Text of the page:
About Scott Kelby

Scott is the President of KelbyOne, an online educational community for photographers, Photoshop and Lightroom users. He's editor and publisher of Photoshop User Magazine, Editor of "Lightroom magazine"; Conference Technical Chair for the Photoshop World Conference & Expo, and the author of a string of bestselling Photoshop, Lightroom, and photography books. You can learn more about Scott at http://scottkelby.com

Stitching Panoramas Right in Lightroom CC

We can now create panoramic images (stitching multiple frames into one very wide, or very tall shot) right in Lightroom—no more trips over to Photoshop necessary.

Fixing Group Shots the Easy Way in Photoshop

Group shots are always a challenge because, without a doubt, somebody in the group will be totally hammered (at least, that’s been the experience with my family. You know I’m kidding, right?).

Setting Your White Point and Black Point

CREDIT: SCOTT KELBY One way to get the most out of your image editing is to expand the tonal range of your photo by setting your white point and black point (this is something Photoshop users have done for many years using Photoshop’s Levels control). We do this using the Whites and Blacks sliders. We [...]

Dealing with Exposure Problems (the Highlights and Shadows Sliders) in Lightroom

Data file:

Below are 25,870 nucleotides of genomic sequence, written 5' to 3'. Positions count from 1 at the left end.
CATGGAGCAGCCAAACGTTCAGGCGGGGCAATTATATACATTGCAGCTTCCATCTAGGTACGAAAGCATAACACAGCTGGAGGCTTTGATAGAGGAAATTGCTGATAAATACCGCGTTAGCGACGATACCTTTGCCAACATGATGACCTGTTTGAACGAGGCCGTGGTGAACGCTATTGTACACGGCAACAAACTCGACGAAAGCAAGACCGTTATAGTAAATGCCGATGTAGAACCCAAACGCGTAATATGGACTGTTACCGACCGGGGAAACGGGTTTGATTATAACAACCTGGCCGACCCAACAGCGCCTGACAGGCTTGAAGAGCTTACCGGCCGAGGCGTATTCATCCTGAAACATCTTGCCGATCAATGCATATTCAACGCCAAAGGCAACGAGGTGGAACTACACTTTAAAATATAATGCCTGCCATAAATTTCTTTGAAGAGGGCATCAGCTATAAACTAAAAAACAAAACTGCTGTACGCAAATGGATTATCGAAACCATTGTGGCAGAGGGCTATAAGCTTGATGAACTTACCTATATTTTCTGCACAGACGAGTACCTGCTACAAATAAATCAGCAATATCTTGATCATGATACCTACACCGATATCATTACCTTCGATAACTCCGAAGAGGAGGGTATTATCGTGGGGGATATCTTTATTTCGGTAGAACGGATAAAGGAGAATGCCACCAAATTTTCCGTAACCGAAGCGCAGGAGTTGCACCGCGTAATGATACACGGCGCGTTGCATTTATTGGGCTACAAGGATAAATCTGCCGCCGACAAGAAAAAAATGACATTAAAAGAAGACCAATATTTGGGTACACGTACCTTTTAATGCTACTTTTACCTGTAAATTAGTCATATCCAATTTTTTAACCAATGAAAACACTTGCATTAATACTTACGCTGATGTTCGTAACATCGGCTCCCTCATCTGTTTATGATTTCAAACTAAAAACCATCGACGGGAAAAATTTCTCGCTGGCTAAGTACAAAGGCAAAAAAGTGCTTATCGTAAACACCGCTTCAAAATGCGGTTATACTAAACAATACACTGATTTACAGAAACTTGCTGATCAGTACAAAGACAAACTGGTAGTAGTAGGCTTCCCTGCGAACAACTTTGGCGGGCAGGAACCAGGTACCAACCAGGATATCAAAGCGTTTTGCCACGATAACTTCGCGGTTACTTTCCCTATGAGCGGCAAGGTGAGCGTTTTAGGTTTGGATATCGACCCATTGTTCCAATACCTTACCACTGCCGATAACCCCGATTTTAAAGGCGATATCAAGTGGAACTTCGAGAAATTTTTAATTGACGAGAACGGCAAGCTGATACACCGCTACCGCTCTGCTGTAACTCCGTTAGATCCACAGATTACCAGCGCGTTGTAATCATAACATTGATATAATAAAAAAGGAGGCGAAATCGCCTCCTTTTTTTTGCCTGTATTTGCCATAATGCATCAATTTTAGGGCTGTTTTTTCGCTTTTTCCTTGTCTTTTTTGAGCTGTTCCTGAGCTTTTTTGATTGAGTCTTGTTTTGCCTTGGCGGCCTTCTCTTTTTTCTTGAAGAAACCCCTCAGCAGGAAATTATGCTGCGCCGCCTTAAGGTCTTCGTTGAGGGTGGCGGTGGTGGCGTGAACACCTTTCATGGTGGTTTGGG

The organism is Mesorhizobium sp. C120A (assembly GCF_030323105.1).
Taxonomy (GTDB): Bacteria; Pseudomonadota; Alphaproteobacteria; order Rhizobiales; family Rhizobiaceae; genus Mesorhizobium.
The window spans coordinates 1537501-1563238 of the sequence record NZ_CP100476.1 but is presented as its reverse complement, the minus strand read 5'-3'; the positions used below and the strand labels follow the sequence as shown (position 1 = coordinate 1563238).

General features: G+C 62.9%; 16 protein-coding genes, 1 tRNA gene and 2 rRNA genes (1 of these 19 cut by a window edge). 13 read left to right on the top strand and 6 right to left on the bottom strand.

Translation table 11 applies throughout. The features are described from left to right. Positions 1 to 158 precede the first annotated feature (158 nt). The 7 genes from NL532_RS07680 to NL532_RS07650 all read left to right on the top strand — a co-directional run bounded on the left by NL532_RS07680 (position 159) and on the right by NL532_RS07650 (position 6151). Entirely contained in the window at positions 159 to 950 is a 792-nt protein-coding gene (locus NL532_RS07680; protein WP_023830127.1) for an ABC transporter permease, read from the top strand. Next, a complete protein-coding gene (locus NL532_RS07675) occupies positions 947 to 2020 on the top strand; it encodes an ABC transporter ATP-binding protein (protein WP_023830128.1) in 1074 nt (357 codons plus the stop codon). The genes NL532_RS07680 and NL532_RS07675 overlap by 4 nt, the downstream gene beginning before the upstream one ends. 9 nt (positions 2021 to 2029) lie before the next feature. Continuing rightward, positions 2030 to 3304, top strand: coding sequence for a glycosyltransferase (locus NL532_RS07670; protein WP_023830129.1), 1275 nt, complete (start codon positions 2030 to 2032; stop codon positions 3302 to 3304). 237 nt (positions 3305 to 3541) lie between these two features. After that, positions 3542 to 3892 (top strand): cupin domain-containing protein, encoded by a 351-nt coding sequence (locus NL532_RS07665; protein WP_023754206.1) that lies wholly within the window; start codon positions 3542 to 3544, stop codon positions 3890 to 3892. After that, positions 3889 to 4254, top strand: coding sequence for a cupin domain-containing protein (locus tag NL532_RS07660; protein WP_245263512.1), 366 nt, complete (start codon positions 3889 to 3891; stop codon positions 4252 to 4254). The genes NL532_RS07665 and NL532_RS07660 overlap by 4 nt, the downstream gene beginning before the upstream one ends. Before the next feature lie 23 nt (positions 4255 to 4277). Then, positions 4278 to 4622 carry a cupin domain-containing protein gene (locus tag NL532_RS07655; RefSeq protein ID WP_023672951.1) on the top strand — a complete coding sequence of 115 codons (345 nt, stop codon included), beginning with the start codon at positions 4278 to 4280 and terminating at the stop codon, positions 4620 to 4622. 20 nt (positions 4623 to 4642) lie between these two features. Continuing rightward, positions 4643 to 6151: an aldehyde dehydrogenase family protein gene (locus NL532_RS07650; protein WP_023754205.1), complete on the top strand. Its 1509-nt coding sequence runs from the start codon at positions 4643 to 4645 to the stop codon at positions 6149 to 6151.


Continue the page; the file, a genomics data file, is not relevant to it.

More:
I always think of the Highlights and Shadows sliders as “problem solvers.” Sometimes the problems are caused by what I did in-camera (I took a shot where I let the highlights get clipped, or I took a shot where my subject is backlit and they are pretty much a silhouette), or these problems happen in [...]

Fixing Backlit Photos

By Scott Kelby Excerpt from The Adobe Photoshop Lightroom 5 Book for Digital Photographers One of the most common digital photography problems is photos where the subject is backlit, so it is almost a black silhouette. I think it’s so common because the human eye adjusts for backlit situations so well that, to our naked [...]

Swapping Out for a Better Sky

By Scott Kelby Excerpt from Photoshop for Lightroom Users This is yet another form of compositing, but it’s kind of “reverse compositing” because, instead of selecting a person or an object and placing it on another background, we’re going to select the background (sky) and replace it with a better one. This is a handy [...]

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